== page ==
The destruction of the Ancient Roman city of Pompeii, in Western Italy near the Bay of Naples, is one of the most tragic and infamous natural disasters in human history. On August 24, 79 CE, Mount Vesuvius, a nearby volcano, erupted, shooting a scorching cloud of thick and heavy ash, toxic gas and burning cinders 20 miles into the sky, which, a survivor said, buried the city “as if it had snowed.”
Over the course of two days, thousands of people were killed. The Discovery Channel feature “Pompeii: The Last Day” established that residents died instantly of thermal shock after being “wrapped in a 900-degree Fahrenheit cloud.”
According to the Superintendence for Archaeological Heritage of Naples and Pompeii, Pliny the Younger, a lawyer and writer who witnessed the eruption, wrote that “a black and terrible cloud, rent by snaking bursts of fire, gaped open in huge flashes of flames” and covered the city. When night fell, he said it was not the kind of darkness common when there is no moon or the sky is cloudy, “but a night like being in a closed place with the lights out.”
The rest of the story is fairly well known. The city and its people lay buried for nearly 1,700 years until an archaeological expedition unearthed the site in 1748. Victims were found in a preserved state, some clutching their most treasured possessions.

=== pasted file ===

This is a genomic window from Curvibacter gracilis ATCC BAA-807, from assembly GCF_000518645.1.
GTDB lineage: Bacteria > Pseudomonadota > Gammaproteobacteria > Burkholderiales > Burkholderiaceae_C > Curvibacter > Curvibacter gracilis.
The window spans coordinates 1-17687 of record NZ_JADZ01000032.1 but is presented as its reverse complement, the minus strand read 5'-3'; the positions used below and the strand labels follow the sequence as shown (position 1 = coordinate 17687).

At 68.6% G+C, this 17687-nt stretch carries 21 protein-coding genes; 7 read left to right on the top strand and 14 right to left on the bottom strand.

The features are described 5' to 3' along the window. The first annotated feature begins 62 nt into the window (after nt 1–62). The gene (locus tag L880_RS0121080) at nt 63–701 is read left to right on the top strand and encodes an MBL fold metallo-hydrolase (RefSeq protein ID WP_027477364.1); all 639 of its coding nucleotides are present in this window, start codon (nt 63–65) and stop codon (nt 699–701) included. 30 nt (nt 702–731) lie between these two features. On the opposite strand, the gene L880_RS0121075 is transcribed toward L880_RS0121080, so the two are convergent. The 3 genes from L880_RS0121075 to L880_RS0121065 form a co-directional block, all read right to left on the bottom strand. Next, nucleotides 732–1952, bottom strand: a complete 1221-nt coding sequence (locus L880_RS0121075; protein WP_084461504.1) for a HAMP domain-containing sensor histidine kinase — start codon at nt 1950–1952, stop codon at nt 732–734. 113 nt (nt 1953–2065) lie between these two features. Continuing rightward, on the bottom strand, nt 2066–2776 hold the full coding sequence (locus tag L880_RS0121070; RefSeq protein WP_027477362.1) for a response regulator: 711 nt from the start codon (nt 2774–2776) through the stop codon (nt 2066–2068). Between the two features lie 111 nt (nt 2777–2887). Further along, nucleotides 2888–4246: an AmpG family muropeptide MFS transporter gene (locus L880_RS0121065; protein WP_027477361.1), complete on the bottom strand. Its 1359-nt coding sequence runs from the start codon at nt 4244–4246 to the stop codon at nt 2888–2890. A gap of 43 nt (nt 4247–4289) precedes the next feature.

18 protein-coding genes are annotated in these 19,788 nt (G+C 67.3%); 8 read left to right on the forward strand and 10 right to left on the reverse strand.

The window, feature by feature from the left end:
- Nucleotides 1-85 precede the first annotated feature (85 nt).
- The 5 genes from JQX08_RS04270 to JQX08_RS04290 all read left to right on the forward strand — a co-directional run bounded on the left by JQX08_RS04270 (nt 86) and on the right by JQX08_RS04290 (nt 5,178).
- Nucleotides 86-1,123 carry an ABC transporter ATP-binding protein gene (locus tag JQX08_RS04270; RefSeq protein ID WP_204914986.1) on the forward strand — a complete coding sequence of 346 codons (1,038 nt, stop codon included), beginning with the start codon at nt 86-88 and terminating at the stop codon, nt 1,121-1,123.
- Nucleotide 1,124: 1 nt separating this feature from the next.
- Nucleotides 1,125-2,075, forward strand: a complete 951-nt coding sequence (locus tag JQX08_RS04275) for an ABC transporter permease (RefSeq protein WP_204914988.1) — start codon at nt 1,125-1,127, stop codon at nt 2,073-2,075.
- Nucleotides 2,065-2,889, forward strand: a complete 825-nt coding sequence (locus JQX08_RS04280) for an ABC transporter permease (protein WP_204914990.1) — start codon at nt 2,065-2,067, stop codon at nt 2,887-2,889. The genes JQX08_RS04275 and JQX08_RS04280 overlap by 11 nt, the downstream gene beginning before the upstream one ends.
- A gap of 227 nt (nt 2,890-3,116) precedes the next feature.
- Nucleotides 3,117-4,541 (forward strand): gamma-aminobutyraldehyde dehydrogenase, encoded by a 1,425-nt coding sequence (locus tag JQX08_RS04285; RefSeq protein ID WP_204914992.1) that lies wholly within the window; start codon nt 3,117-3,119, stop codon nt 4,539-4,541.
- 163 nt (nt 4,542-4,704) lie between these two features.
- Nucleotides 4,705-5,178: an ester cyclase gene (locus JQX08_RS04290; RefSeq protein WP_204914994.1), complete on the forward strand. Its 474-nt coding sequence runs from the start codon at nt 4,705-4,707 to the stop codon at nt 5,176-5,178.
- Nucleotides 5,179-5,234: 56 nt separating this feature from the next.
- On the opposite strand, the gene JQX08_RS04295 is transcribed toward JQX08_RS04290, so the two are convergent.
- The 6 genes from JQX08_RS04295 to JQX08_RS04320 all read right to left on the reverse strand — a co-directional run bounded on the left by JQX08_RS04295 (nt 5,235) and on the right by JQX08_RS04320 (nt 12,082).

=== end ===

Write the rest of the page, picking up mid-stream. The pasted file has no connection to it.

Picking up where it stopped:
Few, however, may be aware that before its destruction, Pompeii was a prosperous city filled with commerce, running water, luxurious crops, famous wine and a sizable population. On Saturday, Oct. 30, at the Penn Museum, C. Brian Rose, a professor of classical studies at Penn and curator-incharge of the Museum’s Mediterranean Section, discusses “Pompeii 79 CE: The Treasure of Rediscovery.”
The talk provides an overview of what Pompeii was like 2,000 years ago and considers the colorful lives of its 18thcentury excavators.
Originally published on October 28, 2010